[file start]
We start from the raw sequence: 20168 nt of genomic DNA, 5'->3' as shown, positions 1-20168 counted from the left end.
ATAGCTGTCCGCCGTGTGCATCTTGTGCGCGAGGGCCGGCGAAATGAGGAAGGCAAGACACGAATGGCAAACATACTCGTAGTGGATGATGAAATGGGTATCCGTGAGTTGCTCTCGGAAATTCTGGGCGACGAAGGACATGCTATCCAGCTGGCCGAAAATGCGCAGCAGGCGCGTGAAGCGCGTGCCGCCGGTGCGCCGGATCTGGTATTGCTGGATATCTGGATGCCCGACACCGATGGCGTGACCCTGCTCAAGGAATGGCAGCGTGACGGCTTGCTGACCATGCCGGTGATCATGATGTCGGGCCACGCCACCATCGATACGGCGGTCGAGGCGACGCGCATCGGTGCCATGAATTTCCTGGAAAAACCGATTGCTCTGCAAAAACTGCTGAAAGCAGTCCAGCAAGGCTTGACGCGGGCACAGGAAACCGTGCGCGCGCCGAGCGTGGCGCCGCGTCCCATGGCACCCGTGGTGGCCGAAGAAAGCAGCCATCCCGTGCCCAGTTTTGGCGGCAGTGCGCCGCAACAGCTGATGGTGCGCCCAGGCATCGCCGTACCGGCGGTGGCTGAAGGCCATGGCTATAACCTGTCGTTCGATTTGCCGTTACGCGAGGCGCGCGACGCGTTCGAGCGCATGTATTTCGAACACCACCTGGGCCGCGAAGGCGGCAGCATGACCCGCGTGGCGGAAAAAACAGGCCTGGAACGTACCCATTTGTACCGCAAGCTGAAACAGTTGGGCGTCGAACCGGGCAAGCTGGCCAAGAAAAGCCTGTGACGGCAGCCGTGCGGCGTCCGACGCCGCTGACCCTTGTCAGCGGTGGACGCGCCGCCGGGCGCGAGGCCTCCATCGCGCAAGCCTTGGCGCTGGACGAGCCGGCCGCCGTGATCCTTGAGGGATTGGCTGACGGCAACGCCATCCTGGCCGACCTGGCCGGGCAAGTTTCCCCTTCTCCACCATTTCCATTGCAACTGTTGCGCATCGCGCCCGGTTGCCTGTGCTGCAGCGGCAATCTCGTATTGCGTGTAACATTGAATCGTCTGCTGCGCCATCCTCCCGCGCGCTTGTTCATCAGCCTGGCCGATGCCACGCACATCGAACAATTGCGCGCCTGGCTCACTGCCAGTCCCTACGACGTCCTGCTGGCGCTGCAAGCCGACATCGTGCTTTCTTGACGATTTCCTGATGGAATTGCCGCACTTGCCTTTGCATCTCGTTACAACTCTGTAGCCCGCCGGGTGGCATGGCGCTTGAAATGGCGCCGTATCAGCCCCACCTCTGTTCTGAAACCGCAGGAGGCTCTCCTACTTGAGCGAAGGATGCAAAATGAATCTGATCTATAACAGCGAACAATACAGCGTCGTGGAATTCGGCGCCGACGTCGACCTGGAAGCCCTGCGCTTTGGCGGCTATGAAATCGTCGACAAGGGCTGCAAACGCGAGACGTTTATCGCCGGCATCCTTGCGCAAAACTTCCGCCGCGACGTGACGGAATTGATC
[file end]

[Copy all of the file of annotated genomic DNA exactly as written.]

We start from the raw sequence: 20168 nt of genomic DNA, 5'->3' as shown, positions 1-20168 counted from the left end.
ATAGCTGTCCGCCGTGTGCATCTTGTGCGCGAGGGCCGGCGAAATGAGGAAGGCAAGACACGAATGGCAAACATACTCGTAGTGGATGATGAAATGGGTATCCGTGAGTTGCTCTCGGAAATTCTGGGCGACGAAGGACATGCTATCCAGCTGGCCGAAAATGCGCAGCAGGCGCGTGAAGCGCGTGCCGCCGGTGCGCCGGATCTGGTATTGCTGGATATCTGGATGCCCGACACCGATGGCGTGACCCTGCTCAAGGAATGGCAGCGTGACGGCTTGCTGACCATGCCGGTGATCATGATGTCGGGCCACGCCACCATCGATACGGCGGTCGAGGCGACGCGCATCGGTGCCATGAATTTCCTGGAAAAACCGATTGCTCTGCAAAAACTGCTGAAAGCAGTCCAGCAAGGCTTGACGCGGGCACAGGAAACCGTGCGCGCGCCGAGCGTGGCGCCGCGTCCCATGGCACCCGTGGTGGCCGAAGAAAGCAGCCATCCCGTGCCCAGTTTTGGCGGCAGTGCGCCGCAACAGCTGATGGTGCGCCCAGGCATCGCCGTACCGGCGGTGGCTGAAGGCCATGGCTATAACCTGTCGTTCGATTTGCCGTTACGCGAGGCGCGCGACGCGTTCGAGCGCATGTATTTCGAACACCACCTGGGCCGCGAAGGCGGCAGCATGACCCGCGTGGCGGAAAAAACAGGCCTGGAACGTACCCATTTGTACCGCAAGCTGAAACAGTTGGGCGTCGAACCGGGCAAGCTGGCCAAGAAAAGCCTGTGACGGCAGCCGTGCGGCGTCCGACGCCGCTGACCCTTGTCAGCGGTGGACGCGCCGCCGGGCGCGAGGCCTCCATCGCGCAAGCCTTGGCGCTGGACGAGCCGGCCGCCGTGATCCTTGAGGGATTGGCTGACGGCAACGCCATCCTGGCCGACCTGGCCGGGCAAGTTTCCCCTTCTCCACCATTTCCATTGCAACTGTTGCGCATCGCGCCCGGTTGCCTGTGCTGCAGCGGCAATCTCGTATTGCGTGTAACATTGAATCGTCTGCTGCGCCATCCTCCCGCGCGCTTGTTCATCAGCCTGGCCGATGCCACGCACATCGAACAATTGCGCGCCTGGCTCACTGCCAGTCCCTACGACGTCCTGCTGGCGCTGCAAGCCGACATCGTGCTTTCTTGACGATTTCCTGATGGAATTGCCGCACTTGCCTTTGCATCTCGTTACAACTCTGTAGCCCGCCGGGTGGCATGGCGCTTGAAATGGCGCCGTATCAGCCCCACCTCTGTTCTGAAACCGCAGGAGGCTCTCCTACTTGAGCGAAGGATGCAAAATGAATCTGATCTATAACAGCGAACAATACAGCGTCGTGGAATTCGGCGCCGACGTCGACCTGGAAGCCCTGCGCTTTGGCGGCTATGAAATCGTCGACAAGGGCTGCAAACGCGAGACGTTTATCGCCGGCATCCTTGCGCAAAACTTCCGCCGCGACGTGACGGAATTGATC